provision seem to belong, without any farther eviFourthly; as the law of nature, founded in the dence of the intention of the legislature, we shall very construction of human society, which is form- allow to the judges a liberty of applying the law, ed to endure through a series of perishing genes which will fall very little short of the power

of rations, requires that the just engagements a man making it. If a literal construction be adhered to, enters into should continue in force beyond his the law will often fail of its end; if a loose and own life ; it follows, that the private rights of per- vague exposition be admitted, the law might as sons frequently depend upon what has been trans- well have never been enacted; for this license acted, in times remote from the present, by their will bring back into the subject all the discretion ancestors or predecessors, by those under whom and uncertainty which it was the design of the lethey claim, or to whose obligations they have suc- gislature to take away. Courts of justice are, and ceeded. Thus the questions which usually arise always must be, embarrassed by these opposite between lords of manors and their tenants, be difficulties; and, as it never can be known beforetween the king and those who claim royal fran- hand, in what degree either consideration may chises, or between them and the persons affected prevail in the mind of the judge, there remains an by these franchises, depend upon the terms of the unavoidable cause of doubt, and a place for conoriginal grant. In like manner, every dispute tention. concerning tithes, in which an exemption or com Seventhly; the deliberations of courts of jusposition is pleaded, depends upon the agreement tice upon every new question, are encumbered which took place between the predecessor of the with additional difficulties, in consequence of the claimant and the ancient owner of the land. The authority which the judgment of the court posappeal to these grants and agreements is dictated sesses, as a precedent to future judicatures; which by natural equity, as well as by the municipal authority appertains not only to the conclusions the law; but concerning the existence, or the condi- court delivers, but to the principles and arguments tions, of such old covenants, doubts will perpetu- upon which they are built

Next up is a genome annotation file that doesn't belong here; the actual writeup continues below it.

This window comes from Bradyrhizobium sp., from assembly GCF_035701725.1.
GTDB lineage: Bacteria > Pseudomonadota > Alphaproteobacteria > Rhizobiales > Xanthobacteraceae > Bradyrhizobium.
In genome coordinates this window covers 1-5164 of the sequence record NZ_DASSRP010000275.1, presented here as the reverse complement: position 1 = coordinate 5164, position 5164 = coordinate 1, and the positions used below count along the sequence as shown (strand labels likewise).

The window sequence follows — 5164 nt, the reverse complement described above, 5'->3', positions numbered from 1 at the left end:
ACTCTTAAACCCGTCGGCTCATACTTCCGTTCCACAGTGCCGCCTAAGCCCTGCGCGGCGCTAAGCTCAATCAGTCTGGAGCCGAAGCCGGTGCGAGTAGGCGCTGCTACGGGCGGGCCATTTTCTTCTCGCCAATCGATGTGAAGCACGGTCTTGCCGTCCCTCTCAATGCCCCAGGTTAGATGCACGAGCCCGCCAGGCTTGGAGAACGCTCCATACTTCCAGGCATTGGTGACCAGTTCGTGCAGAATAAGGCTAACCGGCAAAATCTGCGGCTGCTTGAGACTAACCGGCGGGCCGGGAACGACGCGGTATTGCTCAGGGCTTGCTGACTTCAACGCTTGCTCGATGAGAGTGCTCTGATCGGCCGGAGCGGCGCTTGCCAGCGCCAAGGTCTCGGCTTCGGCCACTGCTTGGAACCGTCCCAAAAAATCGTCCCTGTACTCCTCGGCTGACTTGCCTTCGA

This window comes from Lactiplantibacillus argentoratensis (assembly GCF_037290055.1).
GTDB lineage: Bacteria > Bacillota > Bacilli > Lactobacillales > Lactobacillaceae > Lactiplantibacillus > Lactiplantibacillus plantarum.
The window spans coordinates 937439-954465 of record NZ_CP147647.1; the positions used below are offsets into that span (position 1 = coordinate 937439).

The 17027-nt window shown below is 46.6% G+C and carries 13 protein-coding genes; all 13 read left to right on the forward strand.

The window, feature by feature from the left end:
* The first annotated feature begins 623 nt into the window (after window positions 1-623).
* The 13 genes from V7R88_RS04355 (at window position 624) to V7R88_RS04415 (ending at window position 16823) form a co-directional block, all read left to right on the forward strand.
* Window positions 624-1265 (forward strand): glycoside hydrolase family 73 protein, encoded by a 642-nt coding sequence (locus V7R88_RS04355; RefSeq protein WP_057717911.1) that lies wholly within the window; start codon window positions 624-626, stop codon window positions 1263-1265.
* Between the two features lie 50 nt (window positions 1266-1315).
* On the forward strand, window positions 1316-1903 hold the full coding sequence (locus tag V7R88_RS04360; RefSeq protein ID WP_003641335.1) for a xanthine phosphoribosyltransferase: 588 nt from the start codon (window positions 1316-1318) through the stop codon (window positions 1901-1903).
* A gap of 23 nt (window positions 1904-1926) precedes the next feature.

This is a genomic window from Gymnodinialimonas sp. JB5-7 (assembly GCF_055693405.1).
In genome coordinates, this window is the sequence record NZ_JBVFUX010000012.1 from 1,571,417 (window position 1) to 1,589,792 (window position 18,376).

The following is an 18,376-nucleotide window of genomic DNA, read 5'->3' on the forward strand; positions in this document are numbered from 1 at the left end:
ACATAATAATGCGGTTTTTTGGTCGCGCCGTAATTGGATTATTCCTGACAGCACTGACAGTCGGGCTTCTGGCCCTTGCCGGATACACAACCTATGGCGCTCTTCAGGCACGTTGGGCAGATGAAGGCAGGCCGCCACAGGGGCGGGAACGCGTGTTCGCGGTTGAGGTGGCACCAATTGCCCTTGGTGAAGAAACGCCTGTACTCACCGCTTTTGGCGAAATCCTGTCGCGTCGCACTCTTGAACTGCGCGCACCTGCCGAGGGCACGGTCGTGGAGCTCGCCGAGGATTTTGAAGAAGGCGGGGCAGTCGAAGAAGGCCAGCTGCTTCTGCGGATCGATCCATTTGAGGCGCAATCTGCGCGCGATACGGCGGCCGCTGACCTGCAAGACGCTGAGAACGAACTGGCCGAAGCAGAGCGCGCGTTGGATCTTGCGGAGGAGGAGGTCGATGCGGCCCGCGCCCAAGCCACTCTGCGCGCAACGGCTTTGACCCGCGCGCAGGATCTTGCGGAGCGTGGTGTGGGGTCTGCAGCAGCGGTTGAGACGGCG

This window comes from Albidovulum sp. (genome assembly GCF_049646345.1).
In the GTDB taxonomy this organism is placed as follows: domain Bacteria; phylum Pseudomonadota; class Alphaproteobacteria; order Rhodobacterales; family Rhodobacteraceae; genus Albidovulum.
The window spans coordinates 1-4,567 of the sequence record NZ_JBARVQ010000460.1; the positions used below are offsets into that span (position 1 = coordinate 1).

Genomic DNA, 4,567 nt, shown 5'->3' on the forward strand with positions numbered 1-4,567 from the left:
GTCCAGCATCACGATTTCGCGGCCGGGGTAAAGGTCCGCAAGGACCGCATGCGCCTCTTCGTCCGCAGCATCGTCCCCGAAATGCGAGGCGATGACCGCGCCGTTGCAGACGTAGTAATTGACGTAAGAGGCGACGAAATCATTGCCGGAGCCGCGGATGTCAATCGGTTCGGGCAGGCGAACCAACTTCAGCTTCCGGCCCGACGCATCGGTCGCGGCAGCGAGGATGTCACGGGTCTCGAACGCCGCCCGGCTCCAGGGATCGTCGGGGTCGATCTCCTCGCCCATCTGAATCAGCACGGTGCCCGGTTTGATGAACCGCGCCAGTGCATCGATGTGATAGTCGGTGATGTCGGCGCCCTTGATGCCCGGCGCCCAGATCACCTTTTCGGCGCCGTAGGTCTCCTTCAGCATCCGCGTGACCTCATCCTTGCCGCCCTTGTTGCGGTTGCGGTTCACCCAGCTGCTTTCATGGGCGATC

. The view of this efally occur, to which the law of nature affords no fect makes it necessary for a judge to look beyond solution. The loss or decay of records, the pe- the case before him; and, beside the attention he rishableness of living memory, the corruption and owes to the truth and justice of the cause between carelessness of tradition, all conspire to multiply the parties, to reflect whether the principles, and uncertainties upon this head; what cannot be maxims, and reasoning, which he adopts and auproduced or proved, must be left to loose and fal. thorises, can be applied with safety to all cases lible presumption. Under the same head may which admit of a comparison with the present. The be included another topic of altercation ;-the decision of the cause, were the effects of the detracing out of boundaries, which time, or neglect, cision to stop there, might be easy: but the conor unity of possession, or mixture of occupation, has sequence of establishing the principle which confounded or obliterated. To which should be such a decision assumes, may be difficult, though added, a difficulty which often presents itself in of the utmost importance, to be foreseen and regudisputes concerning rights of way, both public lated. and private, and of those easements which one Finally ; after all the certainty and rest that can man claims in another man's property, namely, be given to points of law, either by the interposi that of distinguishing, after a lapse of years, tion of the legislature or the authority of precethe use of an indulgence from the exercise of a dents, one principal source of disputation, and into right.

which indeed the greater part of legal controversies Fifthly; the quantity or extent of an injury, may be resolved, will remain still, namely, “the even when the cause and author of it are known, competition of opposite analogies."

When a is often dubious and undefined. If the injury, point of law has been once adjudged, neither that consists in the loss of some specific right, the va- question, nor any which completely, and in all its lue of the right measures the amount of the in circumstances, corresponds with that, can be jury: but what a man may have suffered in brought a second time into dispute: but questions his person, from an assault; in his reputation, by arise which resemble this only indirectly and in slander; or in the comfort of his life, by the part, in certain views and circumstances, and which seduction of a wife or daughter; or what sum of may seem to hear an equal or a greater affinity to money shall be deemed a reparation for damages other adjudged cases; questions which can be such as these; cannot be ascertained by any rules brought within any fixed rule only by analogy, which the law of nature supplies. The law of and which hold a relation by analogy to different